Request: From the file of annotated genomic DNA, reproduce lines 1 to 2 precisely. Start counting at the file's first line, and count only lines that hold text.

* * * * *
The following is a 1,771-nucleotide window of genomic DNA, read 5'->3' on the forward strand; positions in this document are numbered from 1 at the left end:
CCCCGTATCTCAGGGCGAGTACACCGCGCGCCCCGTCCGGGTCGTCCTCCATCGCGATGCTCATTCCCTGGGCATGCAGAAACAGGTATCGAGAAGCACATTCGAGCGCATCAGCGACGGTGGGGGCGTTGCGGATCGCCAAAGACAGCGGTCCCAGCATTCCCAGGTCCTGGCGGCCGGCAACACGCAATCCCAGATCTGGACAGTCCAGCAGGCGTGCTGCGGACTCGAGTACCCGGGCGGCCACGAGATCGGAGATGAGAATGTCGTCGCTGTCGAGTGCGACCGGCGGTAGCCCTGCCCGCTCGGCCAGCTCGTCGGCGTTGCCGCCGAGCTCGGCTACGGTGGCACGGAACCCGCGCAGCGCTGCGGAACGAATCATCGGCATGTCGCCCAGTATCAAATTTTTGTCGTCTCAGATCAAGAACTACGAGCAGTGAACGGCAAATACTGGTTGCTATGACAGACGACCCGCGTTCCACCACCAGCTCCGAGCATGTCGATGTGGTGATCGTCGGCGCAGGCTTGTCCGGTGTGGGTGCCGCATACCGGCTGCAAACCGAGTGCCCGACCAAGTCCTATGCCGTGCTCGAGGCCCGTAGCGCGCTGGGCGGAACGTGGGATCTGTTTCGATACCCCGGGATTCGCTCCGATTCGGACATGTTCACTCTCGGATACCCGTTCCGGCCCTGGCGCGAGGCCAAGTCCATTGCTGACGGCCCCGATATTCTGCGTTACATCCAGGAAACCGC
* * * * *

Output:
The following is a 1,771-nucleotide window of genomic DNA, read 5'->3' on the forward strand; positions in this document are numbered from 1 at the left end:
CCCCGTATCTCAGGGCGAGTACACCGCGCGCCCCGTCCGGGTCGTCCTCCATCGCGATGCTCATTCCCTGGGCATGCAGAAACAGGTATCGAGAAGCACATTCGAGCGCATCAGCGACGGTGGGGGCGTTGCGGATCGCCAAAGACAGCGGTCCCAGCATTCCCAGGTCCTGGCGGCCGGCAACACGCAATCCCAGATCTGGACAGTCCAGCAGGCGTGCTGCGGACTCGAGTACCCGGGCGGCCACGAGATCGGAGATGAGAATGTCGTCGCTGTCGAGTGCGACCGGCGGTAGCCCTGCCCGCTCGGCCAGCTCGTCGGCGTTGCCGCCGAGCTCGGCTACGGTGGCACGGAACCCGCGCAGCGCTGCGGAACGAATCATCGGCATGTCGCCCAGTATCAAATTTTTGTCGTCTCAGATCAAGAACTACGAGCAGTGAACGGCAAATACTGGTTGCTATGACAGACGACCCGCGTTCCACCACCAGCTCCGAGCATGTCGATGTGGTGATCGTCGGCGCAGGCTTGTCCGGTGTGGGTGCCGCATACCGGCTGCAAACCGAGTGCCCGACCAAGTCCTATGCCGTGCTCGAGGCCCGTAGCGCGCTGGGCGGAACGTGGGATCTGTTTCGATACCCCGGGATTCGCTCCGATTCGGACATGTTCACTCTCGGATACCCGTTCCGGCCCTGGCGCGAGGCCAAGTCCATTGCTGACGGCCCCGATATTCTGCGTTACATCCAGGAAACCGC